This tutorial covers blinding. Blinding is when some or all of the participants and researchers don't know the information about the treatments. This is done because it reduces the chances of the participants or researchers affecting the outcomes of the experiment.
One type of blinding is called single blind. In single-blind, the participants don't know what group they're in, but the researchers do. This means that the participants aren't exerting an effect on the outcome of the trial. If we don't have single-blind and the participants know what group they're in, sometimes they report things differently.
For example, if we're looking at a drug trial and the participants in the treatment group got a pill and then the control group got nothing, you would know you were in the treatment group if you had a pill. Now, people who are in the treatment group would be more likely to report their changes in their life. So for example, if they all of a sudden got a headache or a different rash or if they were more alert or sluggish than normal, they would attribute those things mentally to the drug that they were taking.
Now, the people in the control group, they might feel a little sluggish one day. They might have a headache or get a little bit of a rash, but they wouldn't mention those to the researchers because they don't think that they're a side effect. So because the researchers can't tell whether or not the headache or the drug or the sluggishness are a side effect or just something that happened to everybody, there is no real way of telling exactly what the drug does.
So the single-blind trials where participants in both groups get pills but the ones in the control group, it just does nothing-- it's filled with sugar-- everybody's going to report the same things. Everybody is going to report changes in their life, so the researchers can more accurately determine what comes from the drug and what doesn't.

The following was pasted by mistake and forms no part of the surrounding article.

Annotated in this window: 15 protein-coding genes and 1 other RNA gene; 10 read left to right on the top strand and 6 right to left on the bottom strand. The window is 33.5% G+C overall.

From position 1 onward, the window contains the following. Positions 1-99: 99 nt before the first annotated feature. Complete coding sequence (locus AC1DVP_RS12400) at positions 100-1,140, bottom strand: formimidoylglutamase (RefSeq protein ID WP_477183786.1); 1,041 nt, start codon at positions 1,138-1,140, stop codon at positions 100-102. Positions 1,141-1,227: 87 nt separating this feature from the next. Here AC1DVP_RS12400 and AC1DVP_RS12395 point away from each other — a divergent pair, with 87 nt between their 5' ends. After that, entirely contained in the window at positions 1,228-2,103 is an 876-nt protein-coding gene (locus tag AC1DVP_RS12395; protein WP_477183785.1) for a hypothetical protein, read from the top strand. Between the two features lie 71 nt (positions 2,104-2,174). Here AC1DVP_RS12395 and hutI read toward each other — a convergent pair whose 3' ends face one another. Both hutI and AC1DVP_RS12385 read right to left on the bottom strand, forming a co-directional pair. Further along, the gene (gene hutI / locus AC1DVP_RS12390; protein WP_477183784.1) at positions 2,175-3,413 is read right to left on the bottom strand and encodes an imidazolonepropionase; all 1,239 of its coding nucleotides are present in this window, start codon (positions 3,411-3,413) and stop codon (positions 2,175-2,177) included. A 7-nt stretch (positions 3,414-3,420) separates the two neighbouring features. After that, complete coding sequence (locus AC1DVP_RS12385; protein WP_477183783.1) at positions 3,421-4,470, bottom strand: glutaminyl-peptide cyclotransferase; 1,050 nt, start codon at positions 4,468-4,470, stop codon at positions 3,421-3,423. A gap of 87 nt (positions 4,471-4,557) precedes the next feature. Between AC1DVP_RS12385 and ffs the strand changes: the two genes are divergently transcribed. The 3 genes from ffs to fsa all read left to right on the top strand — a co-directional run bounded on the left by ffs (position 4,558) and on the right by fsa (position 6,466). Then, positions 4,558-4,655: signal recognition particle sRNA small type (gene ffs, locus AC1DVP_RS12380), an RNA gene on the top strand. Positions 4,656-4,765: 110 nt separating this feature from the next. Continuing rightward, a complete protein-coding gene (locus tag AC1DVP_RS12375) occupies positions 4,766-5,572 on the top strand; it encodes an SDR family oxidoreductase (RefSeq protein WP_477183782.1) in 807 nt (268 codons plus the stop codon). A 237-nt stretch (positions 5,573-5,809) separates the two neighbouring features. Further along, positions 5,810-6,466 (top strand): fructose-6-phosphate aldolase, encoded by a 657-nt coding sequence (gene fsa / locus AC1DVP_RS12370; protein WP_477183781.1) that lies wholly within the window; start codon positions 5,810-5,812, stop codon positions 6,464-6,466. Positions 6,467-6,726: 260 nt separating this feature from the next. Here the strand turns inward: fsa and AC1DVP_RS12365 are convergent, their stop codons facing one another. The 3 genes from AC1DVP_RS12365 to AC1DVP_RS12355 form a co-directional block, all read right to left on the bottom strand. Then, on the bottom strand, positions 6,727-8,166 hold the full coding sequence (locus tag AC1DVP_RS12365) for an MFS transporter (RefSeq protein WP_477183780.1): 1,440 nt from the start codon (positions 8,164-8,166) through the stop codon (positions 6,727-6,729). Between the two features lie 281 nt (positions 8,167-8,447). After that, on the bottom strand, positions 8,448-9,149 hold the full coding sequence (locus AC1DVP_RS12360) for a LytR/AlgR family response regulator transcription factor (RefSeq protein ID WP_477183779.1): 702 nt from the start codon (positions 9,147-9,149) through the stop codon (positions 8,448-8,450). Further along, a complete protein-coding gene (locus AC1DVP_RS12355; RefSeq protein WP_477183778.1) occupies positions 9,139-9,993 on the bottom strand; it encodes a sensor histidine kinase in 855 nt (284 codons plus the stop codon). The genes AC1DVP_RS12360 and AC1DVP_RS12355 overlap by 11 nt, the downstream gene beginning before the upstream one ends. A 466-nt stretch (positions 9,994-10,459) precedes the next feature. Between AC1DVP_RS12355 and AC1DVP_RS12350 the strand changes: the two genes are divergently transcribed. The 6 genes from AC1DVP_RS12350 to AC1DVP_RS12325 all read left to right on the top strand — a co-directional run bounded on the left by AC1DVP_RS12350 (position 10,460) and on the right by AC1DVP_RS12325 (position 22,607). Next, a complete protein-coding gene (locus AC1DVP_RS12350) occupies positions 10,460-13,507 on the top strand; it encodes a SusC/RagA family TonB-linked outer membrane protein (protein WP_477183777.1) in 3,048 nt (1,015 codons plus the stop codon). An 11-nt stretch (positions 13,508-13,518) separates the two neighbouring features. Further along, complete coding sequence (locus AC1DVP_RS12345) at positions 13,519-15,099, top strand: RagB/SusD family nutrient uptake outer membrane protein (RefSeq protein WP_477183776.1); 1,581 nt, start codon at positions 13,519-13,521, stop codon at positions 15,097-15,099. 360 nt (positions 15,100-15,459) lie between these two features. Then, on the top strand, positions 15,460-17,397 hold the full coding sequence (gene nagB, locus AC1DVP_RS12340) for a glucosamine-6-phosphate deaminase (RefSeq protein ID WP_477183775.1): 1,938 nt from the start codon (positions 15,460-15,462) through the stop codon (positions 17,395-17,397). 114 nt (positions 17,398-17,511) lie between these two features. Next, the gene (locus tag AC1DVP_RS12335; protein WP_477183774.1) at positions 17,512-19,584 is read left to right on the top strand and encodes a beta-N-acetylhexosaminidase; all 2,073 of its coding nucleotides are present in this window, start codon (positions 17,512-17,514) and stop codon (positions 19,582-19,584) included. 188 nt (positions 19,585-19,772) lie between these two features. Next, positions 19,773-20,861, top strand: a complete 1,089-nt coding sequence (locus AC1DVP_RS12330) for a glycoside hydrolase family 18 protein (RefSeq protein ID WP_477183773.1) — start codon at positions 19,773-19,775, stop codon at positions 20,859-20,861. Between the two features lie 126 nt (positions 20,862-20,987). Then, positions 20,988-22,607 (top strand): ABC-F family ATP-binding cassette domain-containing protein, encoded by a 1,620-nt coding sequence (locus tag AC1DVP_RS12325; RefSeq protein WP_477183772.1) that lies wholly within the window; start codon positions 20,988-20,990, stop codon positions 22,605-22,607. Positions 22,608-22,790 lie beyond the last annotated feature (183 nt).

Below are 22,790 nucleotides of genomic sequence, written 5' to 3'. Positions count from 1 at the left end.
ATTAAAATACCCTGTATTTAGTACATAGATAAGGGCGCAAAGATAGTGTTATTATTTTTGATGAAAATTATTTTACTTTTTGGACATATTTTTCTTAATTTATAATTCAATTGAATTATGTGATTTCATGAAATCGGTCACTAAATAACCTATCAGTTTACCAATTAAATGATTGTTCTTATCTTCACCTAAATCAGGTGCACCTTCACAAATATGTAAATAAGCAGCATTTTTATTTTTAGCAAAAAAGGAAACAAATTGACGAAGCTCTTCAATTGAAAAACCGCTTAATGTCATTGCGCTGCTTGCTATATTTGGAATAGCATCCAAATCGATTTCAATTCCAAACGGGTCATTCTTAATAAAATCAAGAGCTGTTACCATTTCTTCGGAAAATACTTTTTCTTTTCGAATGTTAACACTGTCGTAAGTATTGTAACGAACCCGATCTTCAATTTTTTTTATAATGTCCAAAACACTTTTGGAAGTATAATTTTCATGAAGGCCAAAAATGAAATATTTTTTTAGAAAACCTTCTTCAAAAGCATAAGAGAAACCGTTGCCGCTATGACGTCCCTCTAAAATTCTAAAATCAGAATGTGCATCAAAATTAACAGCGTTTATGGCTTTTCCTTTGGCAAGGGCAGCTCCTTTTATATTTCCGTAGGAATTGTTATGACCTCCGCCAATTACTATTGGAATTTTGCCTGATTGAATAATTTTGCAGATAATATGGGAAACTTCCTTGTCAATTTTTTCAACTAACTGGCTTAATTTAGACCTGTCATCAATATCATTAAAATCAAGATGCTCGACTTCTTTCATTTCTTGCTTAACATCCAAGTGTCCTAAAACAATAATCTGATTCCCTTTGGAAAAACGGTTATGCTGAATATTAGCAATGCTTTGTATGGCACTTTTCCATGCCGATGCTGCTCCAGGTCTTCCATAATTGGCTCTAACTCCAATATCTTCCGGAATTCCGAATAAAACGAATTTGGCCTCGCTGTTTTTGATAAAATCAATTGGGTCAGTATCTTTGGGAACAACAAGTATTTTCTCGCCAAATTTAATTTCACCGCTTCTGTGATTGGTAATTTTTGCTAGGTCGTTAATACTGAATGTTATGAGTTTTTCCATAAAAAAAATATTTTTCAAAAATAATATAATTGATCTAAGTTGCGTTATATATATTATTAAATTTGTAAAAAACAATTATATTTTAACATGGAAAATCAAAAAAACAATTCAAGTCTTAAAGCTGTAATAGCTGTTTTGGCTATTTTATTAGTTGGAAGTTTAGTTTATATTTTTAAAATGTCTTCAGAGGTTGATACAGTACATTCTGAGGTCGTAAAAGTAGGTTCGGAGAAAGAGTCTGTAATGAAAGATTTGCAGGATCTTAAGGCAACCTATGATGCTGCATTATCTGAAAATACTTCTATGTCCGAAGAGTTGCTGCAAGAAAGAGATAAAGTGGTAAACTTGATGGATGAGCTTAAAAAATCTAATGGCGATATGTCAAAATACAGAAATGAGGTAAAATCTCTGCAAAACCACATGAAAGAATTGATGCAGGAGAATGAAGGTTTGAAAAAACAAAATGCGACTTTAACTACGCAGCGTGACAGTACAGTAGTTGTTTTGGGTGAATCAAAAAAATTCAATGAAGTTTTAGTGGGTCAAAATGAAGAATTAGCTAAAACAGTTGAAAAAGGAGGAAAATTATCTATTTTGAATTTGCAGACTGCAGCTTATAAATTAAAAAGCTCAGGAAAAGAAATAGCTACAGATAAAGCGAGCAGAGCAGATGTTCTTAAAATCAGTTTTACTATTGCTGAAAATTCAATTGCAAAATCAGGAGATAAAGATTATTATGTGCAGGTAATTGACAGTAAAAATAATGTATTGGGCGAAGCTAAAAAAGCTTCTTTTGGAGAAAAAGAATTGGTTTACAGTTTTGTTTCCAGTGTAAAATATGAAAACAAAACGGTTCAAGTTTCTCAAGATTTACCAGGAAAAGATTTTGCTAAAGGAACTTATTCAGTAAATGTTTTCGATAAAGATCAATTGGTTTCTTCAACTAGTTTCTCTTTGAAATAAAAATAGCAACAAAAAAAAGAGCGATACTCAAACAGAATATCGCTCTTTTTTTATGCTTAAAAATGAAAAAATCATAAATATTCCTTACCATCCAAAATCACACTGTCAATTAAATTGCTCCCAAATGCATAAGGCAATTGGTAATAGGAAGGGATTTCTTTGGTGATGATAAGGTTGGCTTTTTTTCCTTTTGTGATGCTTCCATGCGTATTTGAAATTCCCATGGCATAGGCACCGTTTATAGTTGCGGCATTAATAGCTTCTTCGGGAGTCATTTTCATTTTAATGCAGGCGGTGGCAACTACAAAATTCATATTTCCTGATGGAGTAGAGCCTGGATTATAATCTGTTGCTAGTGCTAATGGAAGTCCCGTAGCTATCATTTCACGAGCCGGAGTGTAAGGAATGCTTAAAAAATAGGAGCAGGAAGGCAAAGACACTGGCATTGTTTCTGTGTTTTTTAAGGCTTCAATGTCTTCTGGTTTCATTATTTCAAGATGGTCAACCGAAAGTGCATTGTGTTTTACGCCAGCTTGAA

A downside to doing a single-blind is that the researchers know what's happening and they can exert an effect. This is called experimenter bias. Experimenter bias is when researchers consciously or unconsciously treat a participant differently based on which group they're in. They could even give the subjects clues as to what group they're in, and the subjects end up being influenced by the experimenter's bias.
This could be done very subtly. If the researcher knows someone's in a treatment group and instead of saying, what have you experienced in the last few weeks? they say, what side effects have you noticed? this is biasing the subject. The subject is looking to think of side effects in their life, and the subject is also pretty sure that they're in the treatment group. So the researcher is exerting a bias and is changing the outcomes of the study, whether or not that's intentional.
Another time that experimenter bias and experimenter effect, rather, can come in is afterwards, when the study is being evaluated, if the people evaluating the study have ideological or monetary reasons for having one outcome over another. This was accused of happening in the different aspartame trials. So companies like diet soda companies wanted aspartame to be shown to be safe. So they ran a series of experiments, and those experiments showed that aspartame didn't have a negative effect. When random groups did these same experiments, they found that aspartame did have an effect.
So afterwards in the evaluation in the ways that the variables were looked at and compared, people who have a reason for one outcome to come out might find that reason anyways, even if the data doesn't exactly support it. It's fudging the data a little bit because you know what you want. You know what you're looking for. So it's really important to eliminate the effects of the experimenter as well.
Another example of when the experimenter can have an effect is in police lineups. In a police lineup, the policeman knows which of the six people in the photo he expects to be found guilty. He knows that he's placed five dummy photos and the one person that they have in custody. So when he presents those six photos to the witness, there's the potential for the police officer to lead the witness, to unduly affect what the witness finds, to unduly affect the results of the-- not necessarily trial-- but the experimenter. The police officer, in that case, is affecting the results.
Let's look at what a double-blind trial would be, where experimenter effect is eliminated. In a double-blind trial, neither party-- neither the participants nor the researchers-- know who's in which group. This is a little bit more difficult to do because you need an outside person to do the assigning. However, it prevents researcher bias. If the researcher doesn't know who's in treatment or control, they end up treating everyone equally. If the participant doesn't know who's in research and in control, they end up acting the same.
Now, this is done in pharmaceutical drug trials because there, it's very important to know the effects of the drugs and to eliminate the kinds of bias that might come out from the participants or the researchers. So most pharmaceutical drug trials involve double-blind trials. This has been your tutorial on blinding.